8 R&DMagazine February 2014 www.rdmag.com
The answer is “yes” if a couple of long-held myths are busted.
In an editorial cartoon that appeared in a recent issue of The Journal of Clinical Inves- tigation, a surgeon wields a scalpel over his patient. The caption reads: “Just a little nip
here and there. We don’t want it to look like it’s
had any work done.” The catch? The patient is
a western blot, and the doctor is presumably
making his patient look presentable for publication in a peer-reviewed journal.
The drawing’s appearance was “inspired”
by four articles that the journal pulled due
to alterations of western blot figures. Sometimes, these doctored figures make it through
the peer-review process, which can lead to
retraction of the published manuscript if
detected. In response to a rash of retractions
that seriously damaged the reputation of one
researcher and forced another to resign, publishers of the blog “Retraction Watch” wrote an
op-ed titled “Can We Trust Western Blots?”. In
the comments following the op-ed, one reader
wrote “I’d like to see western blotting follow
its northern cousin into oblivion.” What can
scientists do to restore trust in this once venerable—and now vulnerable—technique?
In an editorial article that accompanied the
cartoon, the journal editor reminded her read-
ers of “some experimental basics” for western
blotting. It’s a good idea to keep these things
in mind, as it’s not uncommon for researchers
to receive protocols from more senior labora-
tory members without critical examination. It
shouldn’t be difficult for scientists—who are,
after all, trained to ask the right questions—to
apply this skill to their own methods.
Know the limitations
Despite recent concerns about reliability of the
method and its results, western blotting is an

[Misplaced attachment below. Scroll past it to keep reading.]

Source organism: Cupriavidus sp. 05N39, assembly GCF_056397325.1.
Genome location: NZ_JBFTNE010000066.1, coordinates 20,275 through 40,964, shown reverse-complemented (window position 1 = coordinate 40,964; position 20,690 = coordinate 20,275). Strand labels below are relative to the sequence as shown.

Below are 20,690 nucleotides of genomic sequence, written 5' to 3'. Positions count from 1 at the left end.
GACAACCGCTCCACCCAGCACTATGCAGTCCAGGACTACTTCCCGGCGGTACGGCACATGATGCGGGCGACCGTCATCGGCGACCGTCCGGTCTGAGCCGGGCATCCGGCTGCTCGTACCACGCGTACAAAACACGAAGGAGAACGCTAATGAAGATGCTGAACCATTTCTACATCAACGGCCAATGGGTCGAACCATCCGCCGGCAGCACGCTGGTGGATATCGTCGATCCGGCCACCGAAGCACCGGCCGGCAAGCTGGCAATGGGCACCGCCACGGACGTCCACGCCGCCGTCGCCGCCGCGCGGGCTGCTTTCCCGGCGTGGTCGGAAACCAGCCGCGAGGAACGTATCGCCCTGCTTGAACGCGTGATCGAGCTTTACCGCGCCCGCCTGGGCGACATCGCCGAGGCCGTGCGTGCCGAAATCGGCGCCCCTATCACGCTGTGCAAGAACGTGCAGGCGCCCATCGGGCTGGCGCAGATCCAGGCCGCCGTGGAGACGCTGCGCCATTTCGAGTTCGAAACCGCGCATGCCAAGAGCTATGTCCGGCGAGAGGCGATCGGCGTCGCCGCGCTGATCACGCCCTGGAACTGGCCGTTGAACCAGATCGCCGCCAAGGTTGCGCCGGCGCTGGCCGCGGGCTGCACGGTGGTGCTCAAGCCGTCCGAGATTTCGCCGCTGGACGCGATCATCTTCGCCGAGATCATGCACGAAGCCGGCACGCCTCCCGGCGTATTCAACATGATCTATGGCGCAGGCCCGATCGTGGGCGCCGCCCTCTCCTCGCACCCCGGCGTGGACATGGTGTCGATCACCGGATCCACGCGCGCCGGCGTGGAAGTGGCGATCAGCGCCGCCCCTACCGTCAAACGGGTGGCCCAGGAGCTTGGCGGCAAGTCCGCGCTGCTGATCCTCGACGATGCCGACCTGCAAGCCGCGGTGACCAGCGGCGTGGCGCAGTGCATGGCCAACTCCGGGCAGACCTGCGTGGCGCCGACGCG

indispensable scientific tool used to quantify
relative protein levels, with applications spanning
from clinical diagnostics to answering fundamental questions in life science. However, as with any
powerful analytic method or technique, western
blotting has inherent limitations.
Journal editors and scientific peers are now
acknowledging this, while also recommending
guidelines and testing controls to promote
clearer and more reproducible results. It’s clear
that researchers must have a firm understanding of these guidelines, both in theory and in
practice, to ensure the integrity of their results.
With such a time- and resource-intensive
technique, awareness of the western blotting
process and its limitations are critical.
Two important steps for producing reliable
western blot data are normalization and signal
detection. Long-held misperceptions—call
them “myths”—surround these steps and hinder researchers’ ability to use western blots as a
meaningful tool for the quantification of relative protein expression levels. Addressing these
so-called myths will go a long way to restoring
trust in western blots.
Myth #1: Using housekeeping proteins
is the best normalization method
When comparing relative protein expression
levels in western blots, normalization methods
are commonly used to control for technical
errors and inconsistencies that arise during
sample preparation, loading and transfer steps.
For instance, inherent variations in transfer
efficiencies may result in two- to four-fold
increases or decreases in the signal between
gel lanes. To correct for user inconsistencies
that impact signal intensity, scientists employ
normalization techniques. The most popular is
the use of housekeeping proteins (HKPs) such
as GADPH, beta-actin and tubulin. However,
it is crucial that researchers have a good understanding of the normalization technique and
assay parameters to ensure validity.
Drawbacks of housekeeping proteins
HKPs are thought to accumulate at constant
levels under all conditions and in all cell types,
because they’re constitutively expressed and
maintain cell viability. This may not be true,
though. Studies indicate that housekeeping protein expression can vary according to conditions
such as tissue type, disease state, sample preparation and the environment. HKP characterization
is often bypassed because validating the use and
stability of HKPs per application adds significant cost and time to each experiment.
A second, often overlooked, drawback to using
HKPs is signal saturation. Target proteins are
generally only present in low quantities. Thus,
scientists must overload the sample to quantify
low-level proteins. This technique may make proteins more visible, but it can also spell trouble.
Graduate students in Dr. Ji-Joon Song’s laboratory in the Korea Advanced Institute of Science and
Technology use Bio-Rad’s ChemiDoc MP imaging system to image stain-free gels and blots and
quantitate chemiluminescent western blots. Images: Bio-Rad Laboratories